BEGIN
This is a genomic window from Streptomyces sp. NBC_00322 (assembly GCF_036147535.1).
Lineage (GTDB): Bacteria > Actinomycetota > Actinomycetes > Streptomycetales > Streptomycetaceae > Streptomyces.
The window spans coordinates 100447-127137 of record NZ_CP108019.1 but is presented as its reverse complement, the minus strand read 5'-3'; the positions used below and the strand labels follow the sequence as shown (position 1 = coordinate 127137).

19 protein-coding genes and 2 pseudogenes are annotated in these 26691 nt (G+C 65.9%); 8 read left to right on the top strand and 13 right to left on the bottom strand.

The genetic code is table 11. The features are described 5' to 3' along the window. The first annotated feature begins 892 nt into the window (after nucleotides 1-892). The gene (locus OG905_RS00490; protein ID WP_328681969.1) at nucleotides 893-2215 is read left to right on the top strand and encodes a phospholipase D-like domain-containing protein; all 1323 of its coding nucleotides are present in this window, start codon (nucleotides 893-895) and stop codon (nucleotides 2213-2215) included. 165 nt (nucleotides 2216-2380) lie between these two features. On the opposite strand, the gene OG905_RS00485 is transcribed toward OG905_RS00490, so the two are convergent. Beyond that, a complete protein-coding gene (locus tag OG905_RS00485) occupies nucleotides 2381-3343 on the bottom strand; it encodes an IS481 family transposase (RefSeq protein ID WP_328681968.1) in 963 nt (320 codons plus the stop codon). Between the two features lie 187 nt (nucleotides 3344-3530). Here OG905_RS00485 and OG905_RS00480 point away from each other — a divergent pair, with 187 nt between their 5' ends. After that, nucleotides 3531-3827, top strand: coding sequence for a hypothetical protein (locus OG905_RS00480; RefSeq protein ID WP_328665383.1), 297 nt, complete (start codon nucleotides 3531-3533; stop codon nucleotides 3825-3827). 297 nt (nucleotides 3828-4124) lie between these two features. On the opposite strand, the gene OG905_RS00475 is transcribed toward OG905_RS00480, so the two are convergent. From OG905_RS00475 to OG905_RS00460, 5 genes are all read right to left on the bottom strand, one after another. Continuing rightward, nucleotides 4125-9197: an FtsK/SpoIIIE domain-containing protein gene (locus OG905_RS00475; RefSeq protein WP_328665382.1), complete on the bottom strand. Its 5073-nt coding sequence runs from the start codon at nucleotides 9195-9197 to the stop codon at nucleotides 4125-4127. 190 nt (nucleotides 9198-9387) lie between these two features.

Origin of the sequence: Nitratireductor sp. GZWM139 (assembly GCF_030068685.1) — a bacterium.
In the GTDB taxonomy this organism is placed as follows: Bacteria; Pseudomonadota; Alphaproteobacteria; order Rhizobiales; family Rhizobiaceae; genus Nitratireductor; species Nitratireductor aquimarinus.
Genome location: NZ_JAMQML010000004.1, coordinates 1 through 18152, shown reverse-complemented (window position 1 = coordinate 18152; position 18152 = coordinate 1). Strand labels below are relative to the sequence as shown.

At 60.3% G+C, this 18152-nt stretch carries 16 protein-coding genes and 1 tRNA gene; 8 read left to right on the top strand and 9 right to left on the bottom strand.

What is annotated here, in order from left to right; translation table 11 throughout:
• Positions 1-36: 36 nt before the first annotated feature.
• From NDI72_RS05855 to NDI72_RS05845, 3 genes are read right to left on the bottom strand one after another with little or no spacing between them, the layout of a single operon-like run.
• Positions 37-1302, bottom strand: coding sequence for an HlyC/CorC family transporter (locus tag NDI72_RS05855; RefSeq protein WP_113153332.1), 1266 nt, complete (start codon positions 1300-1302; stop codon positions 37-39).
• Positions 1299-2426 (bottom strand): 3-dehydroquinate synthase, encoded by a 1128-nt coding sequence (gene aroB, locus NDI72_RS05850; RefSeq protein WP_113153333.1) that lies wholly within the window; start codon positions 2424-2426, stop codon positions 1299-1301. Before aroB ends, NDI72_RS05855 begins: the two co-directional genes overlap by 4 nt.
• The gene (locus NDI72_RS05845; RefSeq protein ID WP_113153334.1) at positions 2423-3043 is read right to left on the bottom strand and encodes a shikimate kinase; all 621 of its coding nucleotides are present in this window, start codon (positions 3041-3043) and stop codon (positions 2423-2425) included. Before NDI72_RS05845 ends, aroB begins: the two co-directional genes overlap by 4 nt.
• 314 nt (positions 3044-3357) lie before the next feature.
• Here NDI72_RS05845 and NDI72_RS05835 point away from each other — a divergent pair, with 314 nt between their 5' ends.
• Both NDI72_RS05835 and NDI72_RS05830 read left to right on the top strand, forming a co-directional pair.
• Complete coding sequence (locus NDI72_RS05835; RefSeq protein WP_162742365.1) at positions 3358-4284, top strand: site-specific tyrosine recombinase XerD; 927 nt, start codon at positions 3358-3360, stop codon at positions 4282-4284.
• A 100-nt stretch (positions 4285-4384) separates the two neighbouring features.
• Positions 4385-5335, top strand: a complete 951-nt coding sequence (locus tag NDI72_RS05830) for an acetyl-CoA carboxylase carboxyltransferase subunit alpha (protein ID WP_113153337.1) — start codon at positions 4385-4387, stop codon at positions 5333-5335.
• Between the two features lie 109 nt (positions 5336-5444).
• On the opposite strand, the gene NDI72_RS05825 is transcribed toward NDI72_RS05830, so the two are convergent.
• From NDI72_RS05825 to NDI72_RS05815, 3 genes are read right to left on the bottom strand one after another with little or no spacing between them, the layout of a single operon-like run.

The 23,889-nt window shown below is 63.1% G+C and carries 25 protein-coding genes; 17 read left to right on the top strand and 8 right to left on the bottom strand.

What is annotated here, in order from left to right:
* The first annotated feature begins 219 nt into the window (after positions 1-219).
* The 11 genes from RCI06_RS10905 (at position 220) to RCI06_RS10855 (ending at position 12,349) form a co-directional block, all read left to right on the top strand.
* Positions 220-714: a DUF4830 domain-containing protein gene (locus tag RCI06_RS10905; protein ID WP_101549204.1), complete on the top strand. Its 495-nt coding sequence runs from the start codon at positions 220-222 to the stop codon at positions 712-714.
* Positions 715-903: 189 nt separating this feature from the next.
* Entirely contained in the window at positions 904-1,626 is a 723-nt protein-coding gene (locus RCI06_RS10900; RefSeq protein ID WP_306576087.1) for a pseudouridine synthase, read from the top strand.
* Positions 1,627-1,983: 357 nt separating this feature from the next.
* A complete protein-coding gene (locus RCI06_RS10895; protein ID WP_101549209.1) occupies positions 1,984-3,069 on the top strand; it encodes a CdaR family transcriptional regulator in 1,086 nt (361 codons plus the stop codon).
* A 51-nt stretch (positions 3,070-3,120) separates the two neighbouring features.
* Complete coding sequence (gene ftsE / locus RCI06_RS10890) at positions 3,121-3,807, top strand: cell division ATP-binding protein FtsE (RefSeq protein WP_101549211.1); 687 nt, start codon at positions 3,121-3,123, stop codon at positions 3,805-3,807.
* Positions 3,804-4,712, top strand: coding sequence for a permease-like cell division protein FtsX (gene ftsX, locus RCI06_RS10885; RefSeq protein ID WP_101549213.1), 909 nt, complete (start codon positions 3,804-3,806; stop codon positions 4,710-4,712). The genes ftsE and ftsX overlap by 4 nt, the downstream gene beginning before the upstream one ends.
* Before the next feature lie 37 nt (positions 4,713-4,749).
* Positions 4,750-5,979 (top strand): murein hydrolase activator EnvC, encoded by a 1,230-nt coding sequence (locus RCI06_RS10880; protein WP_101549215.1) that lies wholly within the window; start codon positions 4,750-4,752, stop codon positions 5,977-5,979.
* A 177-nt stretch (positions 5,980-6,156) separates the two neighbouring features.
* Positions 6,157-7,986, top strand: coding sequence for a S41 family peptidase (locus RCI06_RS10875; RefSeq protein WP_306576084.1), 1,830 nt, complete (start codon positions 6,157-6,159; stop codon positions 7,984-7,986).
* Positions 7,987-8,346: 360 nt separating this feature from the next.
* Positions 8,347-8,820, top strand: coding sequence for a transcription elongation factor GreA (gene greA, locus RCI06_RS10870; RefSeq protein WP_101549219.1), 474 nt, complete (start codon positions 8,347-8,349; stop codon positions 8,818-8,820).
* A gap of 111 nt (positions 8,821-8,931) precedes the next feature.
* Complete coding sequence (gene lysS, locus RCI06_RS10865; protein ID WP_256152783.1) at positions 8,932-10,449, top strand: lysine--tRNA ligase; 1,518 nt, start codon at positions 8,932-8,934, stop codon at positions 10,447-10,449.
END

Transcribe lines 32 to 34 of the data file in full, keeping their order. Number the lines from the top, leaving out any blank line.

* Positions 1,627-1,983: 357 nt separating this feature from the next.
* A complete protein-coding gene (locus RCI06_RS10895; protein ID WP_101549209.1) occupies positions 1,984-3,069 on the top strand; it encodes a CdaR family transcriptional regulator in 1,086 nt (361 codons plus the stop codon).
* A 51-nt stretch (positions 3,070-3,120) separates the two neighbouring features.